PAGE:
Pusha T Takes a Break From Clinton Campaigning to Appear in Marijuana Reform Ad
By Winston Cook-Wilson
As part of their Artists for Yes on 64 series, the Californians for Responsible Marijuana Reform have released an ad featuring Pusha T encouraging California voters to support Proposition 64 on Election Day, a bill which would legalize recreational marijuana use in the state of California. The proposition allows adults over the age of 21 to “possess, transport, purchase, consume and share up to one ounce of marijuana and eight grams of marijuana concentrates” and imposes a 15% excise tax which will fund substance abuse treatment and education programs for youth, state law enforcement, and environmental initiatives in California.
In the ad, the Clipse icon—not a California voter himself, he admits—eloquently argues the benefits of the bill from the perspective of improving mass incarceration numbers and recidivism. The national classification of marijuana as a Schedule I drug—considered dangerous and of no beneficial medical use—constitutes a large portion of the drug-related arrests made in the U.S., with arrests increasing in recent years. “It’s one of the number one reason people trying to re enter their communities are sent back to prison,” Pusha T claims in the ad.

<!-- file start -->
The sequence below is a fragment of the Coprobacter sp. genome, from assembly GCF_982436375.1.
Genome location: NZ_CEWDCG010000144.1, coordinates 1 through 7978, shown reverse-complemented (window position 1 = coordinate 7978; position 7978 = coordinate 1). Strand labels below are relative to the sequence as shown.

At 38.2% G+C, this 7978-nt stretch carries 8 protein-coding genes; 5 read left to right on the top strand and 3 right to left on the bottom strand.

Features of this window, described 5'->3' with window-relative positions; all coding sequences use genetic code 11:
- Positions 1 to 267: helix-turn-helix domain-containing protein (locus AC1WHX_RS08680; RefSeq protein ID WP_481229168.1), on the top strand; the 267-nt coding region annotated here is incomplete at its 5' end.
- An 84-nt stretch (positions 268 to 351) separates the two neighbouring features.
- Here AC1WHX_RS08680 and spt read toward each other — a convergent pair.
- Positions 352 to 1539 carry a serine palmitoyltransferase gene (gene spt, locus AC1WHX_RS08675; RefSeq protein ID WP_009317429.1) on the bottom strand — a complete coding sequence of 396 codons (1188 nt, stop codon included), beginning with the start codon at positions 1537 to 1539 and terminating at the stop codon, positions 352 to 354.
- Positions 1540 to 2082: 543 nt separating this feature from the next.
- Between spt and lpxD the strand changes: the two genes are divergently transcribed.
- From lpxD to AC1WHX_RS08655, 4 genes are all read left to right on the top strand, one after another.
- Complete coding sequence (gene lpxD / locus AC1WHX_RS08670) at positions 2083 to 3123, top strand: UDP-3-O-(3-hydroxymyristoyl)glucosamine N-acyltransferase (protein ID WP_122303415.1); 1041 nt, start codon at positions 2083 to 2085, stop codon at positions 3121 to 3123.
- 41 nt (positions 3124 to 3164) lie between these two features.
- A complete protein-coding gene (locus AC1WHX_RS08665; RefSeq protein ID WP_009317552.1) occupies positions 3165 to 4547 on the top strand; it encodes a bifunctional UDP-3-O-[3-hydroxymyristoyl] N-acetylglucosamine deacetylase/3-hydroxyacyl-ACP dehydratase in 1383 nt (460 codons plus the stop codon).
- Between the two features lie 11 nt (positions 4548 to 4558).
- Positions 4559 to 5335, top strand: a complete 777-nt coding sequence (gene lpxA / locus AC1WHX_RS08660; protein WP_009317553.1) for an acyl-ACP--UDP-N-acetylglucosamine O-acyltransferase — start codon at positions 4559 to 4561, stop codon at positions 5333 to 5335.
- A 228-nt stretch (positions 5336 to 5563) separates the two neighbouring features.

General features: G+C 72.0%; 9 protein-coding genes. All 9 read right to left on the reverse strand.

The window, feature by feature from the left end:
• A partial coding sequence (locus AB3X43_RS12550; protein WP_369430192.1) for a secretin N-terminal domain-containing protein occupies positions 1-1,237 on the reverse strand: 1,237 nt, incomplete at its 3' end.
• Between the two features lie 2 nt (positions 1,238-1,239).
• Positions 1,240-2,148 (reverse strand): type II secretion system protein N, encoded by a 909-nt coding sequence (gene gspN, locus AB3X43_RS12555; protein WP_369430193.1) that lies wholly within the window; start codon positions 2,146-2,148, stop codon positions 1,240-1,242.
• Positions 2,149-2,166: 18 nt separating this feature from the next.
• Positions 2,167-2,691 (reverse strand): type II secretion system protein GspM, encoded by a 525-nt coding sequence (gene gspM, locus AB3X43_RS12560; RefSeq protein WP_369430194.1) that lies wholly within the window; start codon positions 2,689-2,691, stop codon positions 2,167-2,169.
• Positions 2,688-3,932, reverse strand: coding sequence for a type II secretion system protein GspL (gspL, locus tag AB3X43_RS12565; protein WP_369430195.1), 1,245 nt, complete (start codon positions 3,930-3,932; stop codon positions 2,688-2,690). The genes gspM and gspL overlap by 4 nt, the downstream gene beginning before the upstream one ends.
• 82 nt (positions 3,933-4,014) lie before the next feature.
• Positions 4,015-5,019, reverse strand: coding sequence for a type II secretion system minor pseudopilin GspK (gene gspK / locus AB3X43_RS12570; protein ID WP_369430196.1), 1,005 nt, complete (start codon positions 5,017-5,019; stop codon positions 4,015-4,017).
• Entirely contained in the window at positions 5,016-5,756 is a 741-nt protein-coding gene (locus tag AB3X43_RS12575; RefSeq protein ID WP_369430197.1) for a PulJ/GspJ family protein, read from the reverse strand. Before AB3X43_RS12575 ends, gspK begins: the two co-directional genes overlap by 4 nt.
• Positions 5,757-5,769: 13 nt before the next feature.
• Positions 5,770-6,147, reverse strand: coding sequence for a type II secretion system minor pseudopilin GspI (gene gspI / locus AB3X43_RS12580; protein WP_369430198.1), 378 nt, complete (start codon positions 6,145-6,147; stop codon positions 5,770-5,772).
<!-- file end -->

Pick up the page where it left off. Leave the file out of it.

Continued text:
Pusha has been doing a lot of public speaking lately, and this ad comes less than a week after he appeared in a pro-Hillary ad with Tim Kaine, following campaigning for Clinton in Florida. The Democratic nominee has been wishy-washy on the issue of legalization, (here’s a chill short history of the Clinton’s weed-related history from Leafly). Today, she only supports reclassifying the drug due to its potential medical benefits, which formed a stark contrast to her former rival Bernie Sanders’ anti-“war on drugs,” pro-legalization stance. Clinton does, however, believe in taking a “hands-off” approach with states who have legalized the drug (currently just Colorado and Washington), and Pusha is voicing his support at the state level. His ad with Kaine does discuss the importance of working to mitigate mass incarceration—another thorny issue for the Clintons, traditionally—but does not mention drug law reform.
It’ll be interesting to see if Hillary might begin to move left on the issue—not only because she has been continually pushing left on the issue, but because one of her biggest donors is Soros Fund Management, a major backer of the legalization movement.